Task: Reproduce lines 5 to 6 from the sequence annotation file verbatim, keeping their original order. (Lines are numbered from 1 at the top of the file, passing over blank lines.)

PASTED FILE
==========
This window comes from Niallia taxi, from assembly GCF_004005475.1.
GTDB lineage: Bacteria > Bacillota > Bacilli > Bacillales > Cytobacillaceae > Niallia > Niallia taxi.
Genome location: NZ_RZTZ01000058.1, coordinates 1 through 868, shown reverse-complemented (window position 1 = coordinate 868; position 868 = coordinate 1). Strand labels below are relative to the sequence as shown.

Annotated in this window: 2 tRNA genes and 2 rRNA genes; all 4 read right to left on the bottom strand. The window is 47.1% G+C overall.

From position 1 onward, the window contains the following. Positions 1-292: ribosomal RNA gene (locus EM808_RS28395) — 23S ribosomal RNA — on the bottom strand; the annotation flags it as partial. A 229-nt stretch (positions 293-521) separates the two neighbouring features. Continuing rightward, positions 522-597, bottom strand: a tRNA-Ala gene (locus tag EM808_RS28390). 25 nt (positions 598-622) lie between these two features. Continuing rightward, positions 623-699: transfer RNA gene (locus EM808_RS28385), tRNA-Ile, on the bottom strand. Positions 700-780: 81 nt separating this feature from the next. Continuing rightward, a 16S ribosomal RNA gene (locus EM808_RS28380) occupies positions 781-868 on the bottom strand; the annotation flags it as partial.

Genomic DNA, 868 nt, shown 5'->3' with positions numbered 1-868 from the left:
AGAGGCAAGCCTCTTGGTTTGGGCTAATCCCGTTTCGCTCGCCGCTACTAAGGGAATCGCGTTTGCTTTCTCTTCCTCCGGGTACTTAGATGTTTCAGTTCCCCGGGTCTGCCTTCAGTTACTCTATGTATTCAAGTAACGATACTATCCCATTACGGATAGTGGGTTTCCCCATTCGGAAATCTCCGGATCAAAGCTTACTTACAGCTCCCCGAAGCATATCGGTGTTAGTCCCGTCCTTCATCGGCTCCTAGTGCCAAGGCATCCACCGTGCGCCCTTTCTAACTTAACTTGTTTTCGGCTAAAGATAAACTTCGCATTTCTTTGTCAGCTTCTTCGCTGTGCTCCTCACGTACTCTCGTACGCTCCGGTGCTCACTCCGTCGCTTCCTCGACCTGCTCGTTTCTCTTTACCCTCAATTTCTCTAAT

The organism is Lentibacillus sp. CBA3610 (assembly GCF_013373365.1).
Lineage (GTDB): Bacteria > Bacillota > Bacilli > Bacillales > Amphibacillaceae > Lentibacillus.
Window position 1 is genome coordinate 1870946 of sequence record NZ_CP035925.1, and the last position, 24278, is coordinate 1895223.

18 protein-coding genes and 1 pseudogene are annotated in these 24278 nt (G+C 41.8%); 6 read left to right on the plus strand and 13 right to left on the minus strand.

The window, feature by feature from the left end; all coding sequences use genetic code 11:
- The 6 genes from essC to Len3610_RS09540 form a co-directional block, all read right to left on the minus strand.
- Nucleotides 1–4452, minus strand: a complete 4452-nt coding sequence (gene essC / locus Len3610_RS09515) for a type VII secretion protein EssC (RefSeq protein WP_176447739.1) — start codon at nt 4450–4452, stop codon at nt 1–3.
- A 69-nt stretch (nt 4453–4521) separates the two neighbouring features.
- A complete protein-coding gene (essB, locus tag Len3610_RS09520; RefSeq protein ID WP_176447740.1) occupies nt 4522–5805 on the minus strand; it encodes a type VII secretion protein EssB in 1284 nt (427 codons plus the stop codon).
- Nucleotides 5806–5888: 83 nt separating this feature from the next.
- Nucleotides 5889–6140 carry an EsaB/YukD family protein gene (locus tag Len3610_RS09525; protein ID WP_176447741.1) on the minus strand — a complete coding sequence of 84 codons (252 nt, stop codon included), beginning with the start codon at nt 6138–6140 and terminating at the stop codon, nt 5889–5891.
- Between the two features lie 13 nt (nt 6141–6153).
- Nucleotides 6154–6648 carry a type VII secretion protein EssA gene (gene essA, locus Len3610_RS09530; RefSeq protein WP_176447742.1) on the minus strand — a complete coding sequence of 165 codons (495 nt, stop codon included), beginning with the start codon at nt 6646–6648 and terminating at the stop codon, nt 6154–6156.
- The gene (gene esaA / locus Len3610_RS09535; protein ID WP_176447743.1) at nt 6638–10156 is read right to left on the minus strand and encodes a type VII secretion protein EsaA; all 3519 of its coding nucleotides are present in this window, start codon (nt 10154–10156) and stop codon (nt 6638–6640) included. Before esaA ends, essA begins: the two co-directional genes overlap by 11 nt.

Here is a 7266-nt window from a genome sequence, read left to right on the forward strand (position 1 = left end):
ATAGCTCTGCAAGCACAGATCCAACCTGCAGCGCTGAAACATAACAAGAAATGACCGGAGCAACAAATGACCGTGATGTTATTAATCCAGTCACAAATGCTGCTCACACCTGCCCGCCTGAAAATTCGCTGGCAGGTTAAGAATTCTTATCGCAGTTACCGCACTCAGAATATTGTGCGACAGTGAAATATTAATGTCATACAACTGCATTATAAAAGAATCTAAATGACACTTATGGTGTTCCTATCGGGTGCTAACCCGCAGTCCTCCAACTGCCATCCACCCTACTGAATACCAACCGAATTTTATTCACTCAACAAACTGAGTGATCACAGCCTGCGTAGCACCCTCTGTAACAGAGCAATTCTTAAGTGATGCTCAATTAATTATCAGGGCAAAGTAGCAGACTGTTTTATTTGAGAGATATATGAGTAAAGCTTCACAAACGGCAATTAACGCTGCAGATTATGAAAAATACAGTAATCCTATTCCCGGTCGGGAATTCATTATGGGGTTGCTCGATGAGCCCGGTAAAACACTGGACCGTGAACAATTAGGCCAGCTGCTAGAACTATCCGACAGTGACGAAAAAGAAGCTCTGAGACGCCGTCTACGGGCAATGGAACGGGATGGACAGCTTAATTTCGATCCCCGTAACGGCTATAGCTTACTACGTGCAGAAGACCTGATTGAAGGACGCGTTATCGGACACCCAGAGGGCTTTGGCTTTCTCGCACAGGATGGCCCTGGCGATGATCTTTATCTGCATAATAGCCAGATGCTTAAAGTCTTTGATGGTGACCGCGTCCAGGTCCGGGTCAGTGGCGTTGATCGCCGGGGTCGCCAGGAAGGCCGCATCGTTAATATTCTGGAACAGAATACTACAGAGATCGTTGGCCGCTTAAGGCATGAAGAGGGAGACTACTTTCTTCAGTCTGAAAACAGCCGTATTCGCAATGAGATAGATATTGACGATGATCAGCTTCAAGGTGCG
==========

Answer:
From position 1 onward, the window contains the following. Positions 1-292: ribosomal RNA gene (locus EM808_RS28395) — 23S ribosomal RNA — on the bottom strand; the annotation flags it as partial. A 229-nt stretch (positions 293-521) separates the two neighbouring features. Continuing rightward, positions 522-597, bottom strand: a tRNA-Ala gene (locus tag EM808_RS28390). 25 nt (positions 598-622) lie between these two features. Continuing rightward, positions 623-699: transfer RNA gene (locus EM808_RS28385), tRNA-Ile, on the bottom strand. Positions 700-780: 81 nt separating this feature from the next. Continuing rightward, a 16S ribosomal RNA gene (locus EM808_RS28380) occupies positions 781-868 on the bottom strand; the annotation flags it as partial.

Genomic DNA, 868 nt, shown 5'->3' with positions numbered 1-868 from the left: